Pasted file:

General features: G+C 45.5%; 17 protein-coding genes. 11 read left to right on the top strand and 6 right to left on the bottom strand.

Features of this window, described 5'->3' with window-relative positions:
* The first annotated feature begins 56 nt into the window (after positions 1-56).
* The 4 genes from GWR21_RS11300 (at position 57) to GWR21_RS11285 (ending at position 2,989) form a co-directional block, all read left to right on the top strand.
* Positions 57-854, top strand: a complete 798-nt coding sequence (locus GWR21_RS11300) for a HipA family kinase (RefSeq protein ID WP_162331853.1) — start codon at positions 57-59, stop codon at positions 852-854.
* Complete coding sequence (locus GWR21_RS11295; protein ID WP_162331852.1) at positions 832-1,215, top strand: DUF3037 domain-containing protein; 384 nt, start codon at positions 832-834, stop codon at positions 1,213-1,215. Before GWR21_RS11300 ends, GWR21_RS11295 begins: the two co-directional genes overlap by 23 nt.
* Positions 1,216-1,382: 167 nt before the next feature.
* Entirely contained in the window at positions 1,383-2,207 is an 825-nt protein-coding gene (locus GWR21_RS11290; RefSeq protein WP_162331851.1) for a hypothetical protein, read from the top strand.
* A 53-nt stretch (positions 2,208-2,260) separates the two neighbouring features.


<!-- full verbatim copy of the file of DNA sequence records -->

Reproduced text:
General features: G+C 45.5%; 17 protein-coding genes. 11 read left to right on the top strand and 6 right to left on the bottom strand.

Features of this window, described 5'->3' with window-relative positions:
* The first annotated feature begins 56 nt into the window (after positions 1-56).
* The 4 genes from GWR21_RS11300 (at position 57) to GWR21_RS11285 (ending at position 2,989) form a co-directional block, all read left to right on the top strand.
* Positions 57-854, top strand: a complete 798-nt coding sequence (locus GWR21_RS11300) for a HipA family kinase (RefSeq protein ID WP_162331853.1) — start codon at positions 57-59, stop codon at positions 852-854.
* Complete coding sequence (locus GWR21_RS11295; protein ID WP_162331852.1) at positions 832-1,215, top strand: DUF3037 domain-containing protein; 384 nt, start codon at positions 832-834, stop codon at positions 1,213-1,215. Before GWR21_RS11300 ends, GWR21_RS11295 begins: the two co-directional genes overlap by 23 nt.
* Positions 1,216-1,382: 167 nt before the next feature.
* Entirely contained in the window at positions 1,383-2,207 is an 825-nt protein-coding gene (locus GWR21_RS11290; RefSeq protein WP_162331851.1) for a hypothetical protein, read from the top strand.
* A 53-nt stretch (positions 2,208-2,260) separates the two neighbouring features.